Five reporters from The Maine Monitor have won awards from the National Newspaper Association Foundation through its Better Newspaper Editorial Contest.
Established in 1885, the National Newspaper Association is the voice of America’s community newspapers and is one of the largest newspaper associations in the country.
The National Newspaper Association Foundation is the educational arm of the National Newspaper Association. Its mission is to promote news literacy, protect the First Amendment, and enhance the quality, role and capabilities of community newspapers and community journalists.
Samantha Hogan earned first place in the Best Investigative or In-Depth Story or Series category for her “Eavesdropping in Maine Jails” series.
In response to the series, lawmakers passed a bill requiring county jails to maintain a registry of attorney contact information and disqualifying investigators who listen to private jail phone calls. The legislation directs prosecutors to adopt statewide procedures to ensure confidentiality by January 2024.
“Top notch reporting. What sets this entry apart from other entries in this category is the use and reporting from multiple ‘non-public’ sources,” a judge wrote. “Investigative journalism is, at its core, reporting information that the normal public cannot easily obtain itself.”
George Harvey placed first for Best Sports Story for Under represented: Numbers lag for women coaches across Maine varsity sports.
Few women are head coaches of Maine’s high school sports teams, a study of the state’s coaching staffs found.
For instance, only 28 percent of girls basketball programs during the 2021-2022 season were led by women. Women accounted for 39 percent of soccer and softball head coaches, respectively.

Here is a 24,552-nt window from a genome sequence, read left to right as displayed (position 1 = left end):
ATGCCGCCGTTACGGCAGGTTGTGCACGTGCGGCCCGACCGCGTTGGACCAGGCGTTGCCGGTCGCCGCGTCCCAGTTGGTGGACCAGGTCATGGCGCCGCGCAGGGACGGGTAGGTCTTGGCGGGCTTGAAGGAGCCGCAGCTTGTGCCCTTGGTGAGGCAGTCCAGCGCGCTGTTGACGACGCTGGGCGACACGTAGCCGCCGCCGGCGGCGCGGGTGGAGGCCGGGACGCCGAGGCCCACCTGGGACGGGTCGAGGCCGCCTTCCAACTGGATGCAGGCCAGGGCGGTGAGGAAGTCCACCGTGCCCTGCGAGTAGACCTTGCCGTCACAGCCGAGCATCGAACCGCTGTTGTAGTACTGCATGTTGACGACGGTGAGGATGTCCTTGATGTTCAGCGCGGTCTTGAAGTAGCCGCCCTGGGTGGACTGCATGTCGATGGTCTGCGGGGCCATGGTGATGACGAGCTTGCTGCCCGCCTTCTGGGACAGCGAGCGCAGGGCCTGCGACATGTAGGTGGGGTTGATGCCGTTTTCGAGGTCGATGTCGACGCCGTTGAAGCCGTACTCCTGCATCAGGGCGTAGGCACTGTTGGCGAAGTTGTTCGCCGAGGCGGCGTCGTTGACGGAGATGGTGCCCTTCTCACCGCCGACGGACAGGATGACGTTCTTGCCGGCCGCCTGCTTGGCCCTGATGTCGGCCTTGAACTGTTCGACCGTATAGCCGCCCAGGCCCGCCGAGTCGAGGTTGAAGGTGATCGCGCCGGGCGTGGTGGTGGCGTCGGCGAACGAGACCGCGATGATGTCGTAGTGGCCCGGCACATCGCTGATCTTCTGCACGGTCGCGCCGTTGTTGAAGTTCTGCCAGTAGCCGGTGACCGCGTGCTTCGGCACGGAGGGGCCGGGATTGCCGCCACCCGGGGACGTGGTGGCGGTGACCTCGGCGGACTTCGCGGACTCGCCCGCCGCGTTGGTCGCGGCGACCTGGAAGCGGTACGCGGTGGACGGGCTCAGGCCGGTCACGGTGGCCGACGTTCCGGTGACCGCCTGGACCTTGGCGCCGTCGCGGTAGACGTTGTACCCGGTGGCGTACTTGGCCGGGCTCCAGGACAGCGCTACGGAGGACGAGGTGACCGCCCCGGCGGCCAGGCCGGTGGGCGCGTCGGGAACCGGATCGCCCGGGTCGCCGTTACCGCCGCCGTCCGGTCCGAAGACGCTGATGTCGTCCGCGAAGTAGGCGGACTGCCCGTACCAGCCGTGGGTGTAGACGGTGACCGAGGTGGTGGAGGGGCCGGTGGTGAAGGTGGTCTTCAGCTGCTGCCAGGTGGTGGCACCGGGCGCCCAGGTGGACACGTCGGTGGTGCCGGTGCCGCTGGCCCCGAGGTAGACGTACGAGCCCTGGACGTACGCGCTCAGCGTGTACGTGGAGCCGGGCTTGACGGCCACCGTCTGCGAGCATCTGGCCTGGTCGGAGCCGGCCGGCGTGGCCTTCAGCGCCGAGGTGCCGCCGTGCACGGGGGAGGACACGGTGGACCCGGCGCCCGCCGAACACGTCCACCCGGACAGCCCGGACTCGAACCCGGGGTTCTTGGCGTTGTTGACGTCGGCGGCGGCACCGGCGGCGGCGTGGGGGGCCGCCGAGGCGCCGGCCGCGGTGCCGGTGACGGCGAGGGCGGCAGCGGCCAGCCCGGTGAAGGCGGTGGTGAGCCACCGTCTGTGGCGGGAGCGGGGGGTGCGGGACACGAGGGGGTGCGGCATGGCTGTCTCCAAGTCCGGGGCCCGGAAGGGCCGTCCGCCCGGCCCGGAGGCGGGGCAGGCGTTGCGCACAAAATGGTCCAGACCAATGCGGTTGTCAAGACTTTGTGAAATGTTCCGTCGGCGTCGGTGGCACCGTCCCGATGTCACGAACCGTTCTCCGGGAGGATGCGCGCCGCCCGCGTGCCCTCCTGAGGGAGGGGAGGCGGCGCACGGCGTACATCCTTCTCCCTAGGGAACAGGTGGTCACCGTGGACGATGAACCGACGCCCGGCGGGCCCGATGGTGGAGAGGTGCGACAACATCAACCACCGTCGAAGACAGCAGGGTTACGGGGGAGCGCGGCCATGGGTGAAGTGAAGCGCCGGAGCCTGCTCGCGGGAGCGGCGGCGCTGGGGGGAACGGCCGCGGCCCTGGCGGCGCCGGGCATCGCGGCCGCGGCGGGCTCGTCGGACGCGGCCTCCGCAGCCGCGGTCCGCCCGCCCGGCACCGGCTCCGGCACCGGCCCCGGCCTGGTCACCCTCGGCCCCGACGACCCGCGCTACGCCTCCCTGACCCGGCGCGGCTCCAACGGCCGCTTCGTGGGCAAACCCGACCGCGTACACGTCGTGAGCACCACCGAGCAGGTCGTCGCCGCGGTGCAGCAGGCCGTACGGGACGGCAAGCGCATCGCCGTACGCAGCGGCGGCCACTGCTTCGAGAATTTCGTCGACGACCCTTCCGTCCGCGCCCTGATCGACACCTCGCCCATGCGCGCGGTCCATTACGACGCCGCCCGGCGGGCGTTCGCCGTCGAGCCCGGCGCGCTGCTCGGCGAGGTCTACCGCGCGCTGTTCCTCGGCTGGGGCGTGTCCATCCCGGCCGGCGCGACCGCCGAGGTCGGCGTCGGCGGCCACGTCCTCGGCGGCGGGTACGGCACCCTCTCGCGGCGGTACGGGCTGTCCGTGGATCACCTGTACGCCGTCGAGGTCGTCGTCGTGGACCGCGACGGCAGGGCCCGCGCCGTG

“This is an extremely well-researched and written story illustrating a problem on the local and national level with anecdotes both local and national and illustrated with photos and graphics,” the category judge wrote. “Great lede, well researched, well-written — excellent job!”
Rose Lundy placed second in the Best Education/Literacy Story category for her story Building strength: Addressing mental health challenges among Maine youth.
The story explored how schools, mental health experts and students are working to address ‘heartbreaking’ rates of youth suicide and depression.
“Great examples of services for students with mental health challenges,” a judge wrote of the story. “The local perspective is highlighted while giving a statewide highlight of how the issue is affecting the state.”
Kate Cough received a second place award in the Best Business Story category for ‘Dark store’ theory: Walmart, large retailers push to cut millions in property taxes statewide.
Since 2015, according to data collected by The Maine Monitor, large retailers have succeeded in lowering the valuation of their properties by more than $16 million in communities from Biddeford to Bangor, resulting in hundreds of thousands of dollars in tax reductions.
The story was praised by the judge for being a “clear explanation of a complex issue.”
Barbara A. Walsh placed third in the Best Feature Series category for her “The Journey to Be Me” series that chronicled the stories of Maine’s transgender people and their struggle to be accepted and understood.
The series was hailed as “very passionate and thorough” by a judge.
A September ceremony will see 92 newsrooms from across 33 states receive 602 awards.